shop — Zucker has created an interior of

unsurpassed resourcefulness and crisp

good looks. Using onl y grey and

yellow linoleum and cardboard tubes,

the designer has sheathed the 84-sq-m

space in a thin 'garment' that fo r ms the

store's furniture: display racks, fitting

room, cash desk and display window.

With a change of season, change of

mode or change of the owner's heart,

this garment can be easily removed

and replaced, permitting the interior to

keep pace with the mercurial fashion

industry. Not least, the entire project cost

a mere $3000: $2000 for labour and

$1000 for materials. By cutting. folding,

rolling, stacking and wrapping his

materials, Zucker transformed

pedestrian, ephemeral, ready-made stuff

into something fine, reminding us, as

our mothers once did, that it is not

clothes that make the man. 'Fashion

design is a creative field that has

managed to completely merge with

contemporary life,' the designer sa y s. '

If we want to learn from fashion

design, we have to change our

expectations. If we don't expect all

architectural products to become

monuments, if we can invest less in

"high- end" materials, we might be

able to give more importance to the

quality of design than to the cost of

material — and to give more importance

to the designer than to the contractor.'

Shonquis Moreno Photography

by Nomi Yogev

Wrap It Up: Guy Zucker sheathed New

York boutique Delicatessen in

cardboard tubes and linoleum,

transforming the space into a

striking shop.


Flight of


Sailing through space above

fluff y white clouds, head filled with

dreams of your final destination,

only hours away. What a pity that

the interior of the aeroplane - rigid

rows of chairs, white-napkinned

headrest, drop-down tray nearl y

resting on knees squeezed into an

already cramped space - does so

little to embellish those dreams.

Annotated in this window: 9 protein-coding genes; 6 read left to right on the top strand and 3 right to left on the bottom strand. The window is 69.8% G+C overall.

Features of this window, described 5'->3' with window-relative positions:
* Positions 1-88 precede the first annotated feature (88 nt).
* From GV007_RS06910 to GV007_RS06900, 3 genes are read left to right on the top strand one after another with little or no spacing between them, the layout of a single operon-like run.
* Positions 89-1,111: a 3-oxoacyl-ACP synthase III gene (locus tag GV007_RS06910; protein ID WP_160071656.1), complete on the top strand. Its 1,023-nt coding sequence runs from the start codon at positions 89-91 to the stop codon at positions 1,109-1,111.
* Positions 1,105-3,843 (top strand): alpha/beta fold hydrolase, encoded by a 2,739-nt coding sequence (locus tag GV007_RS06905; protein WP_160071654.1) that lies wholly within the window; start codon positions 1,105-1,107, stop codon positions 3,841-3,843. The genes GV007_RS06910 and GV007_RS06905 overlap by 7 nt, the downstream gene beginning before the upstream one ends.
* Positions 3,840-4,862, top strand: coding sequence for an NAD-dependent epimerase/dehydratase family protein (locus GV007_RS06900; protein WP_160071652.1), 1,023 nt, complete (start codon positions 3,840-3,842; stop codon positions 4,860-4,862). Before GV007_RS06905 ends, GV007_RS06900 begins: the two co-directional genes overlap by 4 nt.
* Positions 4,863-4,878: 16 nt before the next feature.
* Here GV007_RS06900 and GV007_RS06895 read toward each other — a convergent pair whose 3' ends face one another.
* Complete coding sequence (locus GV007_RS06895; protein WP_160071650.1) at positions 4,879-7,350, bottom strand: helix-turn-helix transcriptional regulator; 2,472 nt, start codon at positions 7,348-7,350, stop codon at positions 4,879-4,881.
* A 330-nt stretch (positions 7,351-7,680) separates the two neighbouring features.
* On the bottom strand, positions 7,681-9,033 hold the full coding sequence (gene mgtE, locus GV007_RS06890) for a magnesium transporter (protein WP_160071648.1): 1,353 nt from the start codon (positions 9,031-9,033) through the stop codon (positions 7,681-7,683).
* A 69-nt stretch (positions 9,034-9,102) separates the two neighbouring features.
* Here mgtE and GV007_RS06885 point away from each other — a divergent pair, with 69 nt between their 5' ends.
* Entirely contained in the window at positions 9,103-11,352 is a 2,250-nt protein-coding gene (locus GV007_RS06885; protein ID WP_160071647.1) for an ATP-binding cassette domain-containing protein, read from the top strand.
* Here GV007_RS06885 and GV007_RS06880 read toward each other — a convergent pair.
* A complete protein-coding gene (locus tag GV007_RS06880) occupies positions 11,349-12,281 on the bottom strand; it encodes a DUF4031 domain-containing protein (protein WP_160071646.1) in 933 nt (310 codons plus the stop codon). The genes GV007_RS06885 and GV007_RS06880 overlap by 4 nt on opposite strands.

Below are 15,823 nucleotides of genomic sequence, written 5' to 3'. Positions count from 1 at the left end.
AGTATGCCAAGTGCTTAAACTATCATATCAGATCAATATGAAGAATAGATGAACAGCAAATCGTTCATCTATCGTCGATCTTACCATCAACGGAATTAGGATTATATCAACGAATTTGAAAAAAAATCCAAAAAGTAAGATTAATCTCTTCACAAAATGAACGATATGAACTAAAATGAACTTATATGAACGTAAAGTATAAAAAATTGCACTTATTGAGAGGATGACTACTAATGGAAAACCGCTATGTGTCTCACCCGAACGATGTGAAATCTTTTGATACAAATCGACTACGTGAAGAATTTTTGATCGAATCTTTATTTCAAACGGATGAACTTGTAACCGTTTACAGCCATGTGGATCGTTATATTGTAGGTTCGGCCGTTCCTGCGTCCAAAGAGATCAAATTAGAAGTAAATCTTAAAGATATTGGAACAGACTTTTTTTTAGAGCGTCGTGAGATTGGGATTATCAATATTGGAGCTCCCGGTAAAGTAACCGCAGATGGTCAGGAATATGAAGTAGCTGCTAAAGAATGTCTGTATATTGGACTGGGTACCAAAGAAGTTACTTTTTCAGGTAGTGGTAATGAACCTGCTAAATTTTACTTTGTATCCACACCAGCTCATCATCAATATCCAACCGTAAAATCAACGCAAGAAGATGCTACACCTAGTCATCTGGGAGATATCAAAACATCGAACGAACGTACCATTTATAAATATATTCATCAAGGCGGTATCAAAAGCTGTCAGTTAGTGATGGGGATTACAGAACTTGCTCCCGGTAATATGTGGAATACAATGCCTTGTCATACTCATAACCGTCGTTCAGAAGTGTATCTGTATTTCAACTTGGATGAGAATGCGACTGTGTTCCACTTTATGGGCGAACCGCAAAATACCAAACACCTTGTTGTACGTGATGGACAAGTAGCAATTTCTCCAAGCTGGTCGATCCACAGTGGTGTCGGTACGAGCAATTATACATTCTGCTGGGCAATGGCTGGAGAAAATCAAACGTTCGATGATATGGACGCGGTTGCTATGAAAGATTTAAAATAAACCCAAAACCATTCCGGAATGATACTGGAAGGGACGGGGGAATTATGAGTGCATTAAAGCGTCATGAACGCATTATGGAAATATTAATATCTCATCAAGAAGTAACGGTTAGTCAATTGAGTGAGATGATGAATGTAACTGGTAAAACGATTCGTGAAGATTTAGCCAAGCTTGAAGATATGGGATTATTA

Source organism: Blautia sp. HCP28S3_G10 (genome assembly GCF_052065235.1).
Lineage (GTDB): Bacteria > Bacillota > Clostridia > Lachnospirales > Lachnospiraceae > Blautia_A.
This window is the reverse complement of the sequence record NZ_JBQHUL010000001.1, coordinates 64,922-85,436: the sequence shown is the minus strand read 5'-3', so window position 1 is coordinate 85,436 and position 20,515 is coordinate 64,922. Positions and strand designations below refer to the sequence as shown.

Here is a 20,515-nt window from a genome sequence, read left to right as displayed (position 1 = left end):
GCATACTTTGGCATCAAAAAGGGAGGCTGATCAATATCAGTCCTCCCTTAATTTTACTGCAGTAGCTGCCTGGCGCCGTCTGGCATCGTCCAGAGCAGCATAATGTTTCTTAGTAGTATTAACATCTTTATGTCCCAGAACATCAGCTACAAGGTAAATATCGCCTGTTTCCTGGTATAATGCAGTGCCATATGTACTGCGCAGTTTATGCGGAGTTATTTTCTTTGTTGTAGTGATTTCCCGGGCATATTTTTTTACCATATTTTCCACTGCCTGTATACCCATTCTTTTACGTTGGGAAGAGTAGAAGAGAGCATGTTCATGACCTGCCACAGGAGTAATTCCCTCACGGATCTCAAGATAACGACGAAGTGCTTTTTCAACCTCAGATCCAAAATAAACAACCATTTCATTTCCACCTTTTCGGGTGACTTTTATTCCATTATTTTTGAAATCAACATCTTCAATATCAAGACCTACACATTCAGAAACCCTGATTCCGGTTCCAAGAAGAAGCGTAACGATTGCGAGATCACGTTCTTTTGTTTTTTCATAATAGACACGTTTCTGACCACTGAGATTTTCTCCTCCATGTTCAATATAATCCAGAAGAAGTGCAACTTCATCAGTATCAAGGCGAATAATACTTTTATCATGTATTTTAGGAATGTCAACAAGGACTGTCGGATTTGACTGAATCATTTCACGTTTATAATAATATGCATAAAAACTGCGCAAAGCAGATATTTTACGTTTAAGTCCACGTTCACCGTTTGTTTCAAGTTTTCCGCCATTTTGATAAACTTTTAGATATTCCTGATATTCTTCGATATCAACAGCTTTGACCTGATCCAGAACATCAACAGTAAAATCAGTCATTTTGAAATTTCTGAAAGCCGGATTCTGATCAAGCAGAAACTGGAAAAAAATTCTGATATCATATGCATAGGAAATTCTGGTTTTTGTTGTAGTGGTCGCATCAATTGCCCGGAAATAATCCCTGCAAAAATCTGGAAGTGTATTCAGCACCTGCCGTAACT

Last year in September, at Verona's

Abitare il Tempo trade fair,

designer Simone Micheli

introduced a fresh take on the (dis)

comforts of air travel. His stand,

which incorporated part of a

Brazilian aircraft, the Embraer

Legacy, proved that flying can be

fun. Micheli's stand was divided

into a waiting area and a cylindrical

cabin space. Within the

latter, round wall lamps and light

projections of clouds passing by

replaced the customary 'windows

with a view of the skies'. Rather

than standard rows of seating,

visitors sank into luxurious easy

chairs, each surrounded by a generous

amount of space. Although

the almost magical view of a

vast blanket of clouds beneath

the plane is not part of Micheli's

design, his sensory environment

filled with light, sound and

colour is sure to promote dazzling

dreams. Despite the initial period

of acclimation required to get used

to such a different style of air

travel, Michell is convinced that his

futuristic design will catch on. 'We

need great works like this one,' he

insists, pointing out that his

interior is the result of 'truth,

creative explosion and guts'.

Back to the Future: Visitors to Simone

Micheli's stand at Verona's Abitare il

Tempo trade fair were catapulted into the

future by an aeroplane furnished to

stimulate the senses.

Eva Schaap

Photography by Maurizio Marcato

Eva Schaap

Photography by Maurizio Marcato


Have a


Studio Limit

Betting Office


Frame a49


Betting culture takes a leap

front the tired image of a smokef

ugged, seedy office to a light, bright

space in Berlin that is splashed with

super-sized sports graphics.

Adrenaline-fuelled shots include a

tennis pla y er mid-serve and

Formula One cars careering

round a track. To ensure immediate

recognition, Viennese design outfit

Limit focused on a few easily

identifiable images with high

recognition value, injecting the

space with strong signage. The

images notch up extra impact

through their sheer size in relation

to the surrounding space. Glued